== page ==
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Our tongue-tied patent system

Published on 01/10/03 at 01:53pm

The concept and creation of the Community Patent has been discussed without success for over 30 years, but substantial progress was made by the European Council in March 2003 in reaching an agreement on jurisdiction and language. However, the European business community and especially the pharmaceutical and bioscience industries have not welcomed the recent proposal.

Patents are important to the advance and development of new emerging technologies, where access to and sharing of information is vital for the progression of the industry. They are particularly important in industries where much investment has to be made to bring a product to market, and where imitation is much cheaper than innovation.

The existing European Patent system is essentially a bundle of national rights that benefit from a centralised application procedure. The patentee seeking protection through the European Patent system selects those European countries where protection for the invention is sought. Enforcement takes place in each country under differing procedures and quality. The Community Patent offers a single, unitary patent right that can be enforced and challenged in a single court with effect throughout Europe.

The BioIndustry Association (BIA), the trade association for UK bioscience companies, has called for a simple and cost effective patent system for Europe to compete with those of the US and Japan. The existing European Patent system has its advantages but is expensive and complex, on average a patent for eight countries is estimated at E50,000. This is largely due to translation requirements, as the claims of a European Patent must be translated into English, French and German at the grant stage. In most member states it must be translated into the language of that state to give the patent effect, with local registration fees added later.

Another problem with a non-unitary system is that different member states might interpret the same patent in different ways. The European Patent Convention sought to ratify and harmonise patent law throughout Europe, yet enforcement procedures differ between European countries. Local litigation lawyers must be retained and briefed in each country where the patent is enforced, adding to the duplication, costs and uncertainty, particularly for pan-European businesses.

The BIA hoped that the Community Patent would overcome these problems in a cost effective, quick and efficient way. The proposals agreed in March 2003 go some way to dealing with the European Patent issues, although some new difficulties are presented. The initial proposal of English as the single language of the Community Patent has been lost in an unsatisfactory political compromise.

Language and translation costs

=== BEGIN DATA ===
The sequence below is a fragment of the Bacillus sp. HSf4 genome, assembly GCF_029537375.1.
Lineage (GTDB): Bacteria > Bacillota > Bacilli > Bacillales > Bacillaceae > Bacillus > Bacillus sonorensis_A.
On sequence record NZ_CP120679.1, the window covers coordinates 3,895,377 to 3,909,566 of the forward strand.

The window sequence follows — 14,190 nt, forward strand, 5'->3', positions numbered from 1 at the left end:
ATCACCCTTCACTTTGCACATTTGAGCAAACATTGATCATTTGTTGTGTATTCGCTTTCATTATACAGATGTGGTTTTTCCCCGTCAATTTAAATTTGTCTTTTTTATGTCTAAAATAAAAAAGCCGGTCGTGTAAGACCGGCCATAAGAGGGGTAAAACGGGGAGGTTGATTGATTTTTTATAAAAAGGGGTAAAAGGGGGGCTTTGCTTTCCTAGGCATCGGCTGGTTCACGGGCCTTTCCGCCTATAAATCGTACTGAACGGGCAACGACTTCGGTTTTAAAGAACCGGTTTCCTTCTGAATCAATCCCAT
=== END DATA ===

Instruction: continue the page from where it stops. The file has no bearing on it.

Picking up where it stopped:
The cost of translating a patent is prohibitive and can effectively act as a bar to patent protection. This is felt especially by SMEs in the bioscience industry who are in a catch-22 position. The present financial climate means money is at a premium and needed for continuous development while companies are faced with excessive, often impossible, costs to protect that development in securing patent rights. The Commissions proposal in 2000 for the Community Patent found that for an average European Patent, translation costs amounted to roughly 39% of the costs spent in applying for the patent and around 25% of the total costs taking into account the renewal fees post grant. The translation cost cited by the Commission was E12,600  greater than the costs of obtaining and maintaining an average US patent and only slightly cheaper than a Japanese patent.

A Derwent poll in 2000 of the pharmaceutical, bioscience, chemical and engineering industries found that translations and translation costs posed the greatest problems for companies patenting in Europe. Respondents felt that the current European system put European businesses at a disadvantage compared to the US and Japanese systems.

The Council has agreed that the language regime for the Community Patent will be the same as the European Patent up to grant, with applications filed in one of the three official languages of the European Patent Office  English, French or German. Upon grant, the applicant must also provide translations of the claims in the other two official languages. However, within a reasonable time after grant, translations of the claims must be filed in all Community languages, unless a member state renounces that requirement. The Council paper suggests that a failure to comply could result in the whole patent being invalid.

The Council settled on this position for the purposes of legal certainty, non-discrimination and dissemination of patented technology, but failed to recognise the cost issues, suggesting that the applicant can control costs by limiting the number and length of claims. The Council estimates the cost of obtaining an average Community Patent to be in the region of E25,000 which, although considerably cheaper than the average European Patent, is still not competitive with the US and Japanese models.